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Compared to...

Studio scene comparison (higher sensitivities)

We've already looked in detail at the X1's high ISO performance in our the noise section of this review; here we're just taking a quick look at how the X1, D300S and GF1 compare (at their default settings) when shooting our new studio setup at higher ISO settings - particularly in the shadow areas. (Note we're again using the GF1 with the 20mm lens and the latest firmware version 1.1, which Panasonic claims to offer improved high ISO image quality).

ISO 800

Leica X1
Nikon D300S
Panasonic GF1
Canon G11

ISO 1600

Leica X1
Nikon D300S
Panasonic GF1
Canon G11

ISO 3200

Leica X1
Nikon D300S
Panasonic GF1
Canon G11

At ISO 800 visible noise is beginning to creep into the X1 and GF1's images, while the D300S appears to be using slightly stronger noise reduction at the expense of some detail. The G11, while doing impressively well for a compact (especially at retaining color saturation), has lost almost all semblance of texture and fine detail, and has resorted to a rather 'broad brush' interpretation of the scene (our recent reviewed showed the G11 to be far more successful at high ISO settings if you switch to raw capture).

Turn the ISO up to 1600 and the X1's noise reduction kicks in, giving a visually cleaner result than at ISO 800 but with an inevitable loss of low contrast detail. However the X1 still holds its own pretty well against the D300S, and the GF1 really starts to suffer in comparison, showing relatively high noise, little detail and a loss of color saturation. The G11's noise reduction again yields unexpectedly passable results, although viewed alongside the larger sensor cameras its image appears almost to have been taken through a soft focus filter, such is the loss of detail.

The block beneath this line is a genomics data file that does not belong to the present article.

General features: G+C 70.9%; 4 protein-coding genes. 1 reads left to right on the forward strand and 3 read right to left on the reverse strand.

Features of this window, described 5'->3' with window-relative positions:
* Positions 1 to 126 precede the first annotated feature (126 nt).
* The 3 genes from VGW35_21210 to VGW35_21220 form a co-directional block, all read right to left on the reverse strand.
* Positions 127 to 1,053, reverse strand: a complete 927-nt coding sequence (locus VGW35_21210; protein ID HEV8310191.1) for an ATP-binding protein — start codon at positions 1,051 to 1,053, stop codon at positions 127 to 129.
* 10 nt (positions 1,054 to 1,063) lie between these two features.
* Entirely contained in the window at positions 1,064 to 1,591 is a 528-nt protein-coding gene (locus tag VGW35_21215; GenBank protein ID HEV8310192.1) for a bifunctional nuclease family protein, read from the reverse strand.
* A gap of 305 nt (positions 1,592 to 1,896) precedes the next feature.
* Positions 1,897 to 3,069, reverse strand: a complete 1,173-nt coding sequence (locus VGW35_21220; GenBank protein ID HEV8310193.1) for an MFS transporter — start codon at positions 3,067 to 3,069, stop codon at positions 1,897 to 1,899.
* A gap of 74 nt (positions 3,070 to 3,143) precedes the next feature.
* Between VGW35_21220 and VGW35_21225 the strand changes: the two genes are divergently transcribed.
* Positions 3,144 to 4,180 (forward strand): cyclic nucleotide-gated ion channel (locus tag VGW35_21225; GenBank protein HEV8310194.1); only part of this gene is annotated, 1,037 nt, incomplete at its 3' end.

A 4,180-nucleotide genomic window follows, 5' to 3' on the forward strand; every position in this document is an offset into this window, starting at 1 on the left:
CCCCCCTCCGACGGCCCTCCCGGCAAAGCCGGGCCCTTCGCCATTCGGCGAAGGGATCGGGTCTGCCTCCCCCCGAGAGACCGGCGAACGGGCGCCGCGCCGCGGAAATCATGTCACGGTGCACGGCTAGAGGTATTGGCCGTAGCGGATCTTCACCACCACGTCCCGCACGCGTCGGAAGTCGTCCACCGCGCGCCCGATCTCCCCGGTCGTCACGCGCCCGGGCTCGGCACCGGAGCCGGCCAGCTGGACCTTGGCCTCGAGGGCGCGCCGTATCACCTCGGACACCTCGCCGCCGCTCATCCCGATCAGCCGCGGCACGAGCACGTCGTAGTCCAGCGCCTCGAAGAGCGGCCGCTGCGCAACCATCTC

At its maximum ISO of 3200, the X1 noticeably loses color saturation, but is keeping noise reasonably under control; the D300S manages to deliver a more likeable result with punchier colors but less detail (of course it will also go right up to ISO 6400 if necessary). Meanwhile the GF1 is really struggling, giving results firmly marked 'emergency use only', and the G11 has resorted to noise reduction so drastic that only the barest hint of detail remains.

Overall, it's impossible not to conclude that the X1 has the best high ISO performance of any 'coat pocketable' camera yet. But it's also worth noting that in practical use, its advantage over the GF1 (or E-P1) is almost completely wiped out by the stop and a half more light the 20mm F1.7 can gather - making it possible to shoot the Micro Four Thirds cameras using a lower ISO at any given light level.

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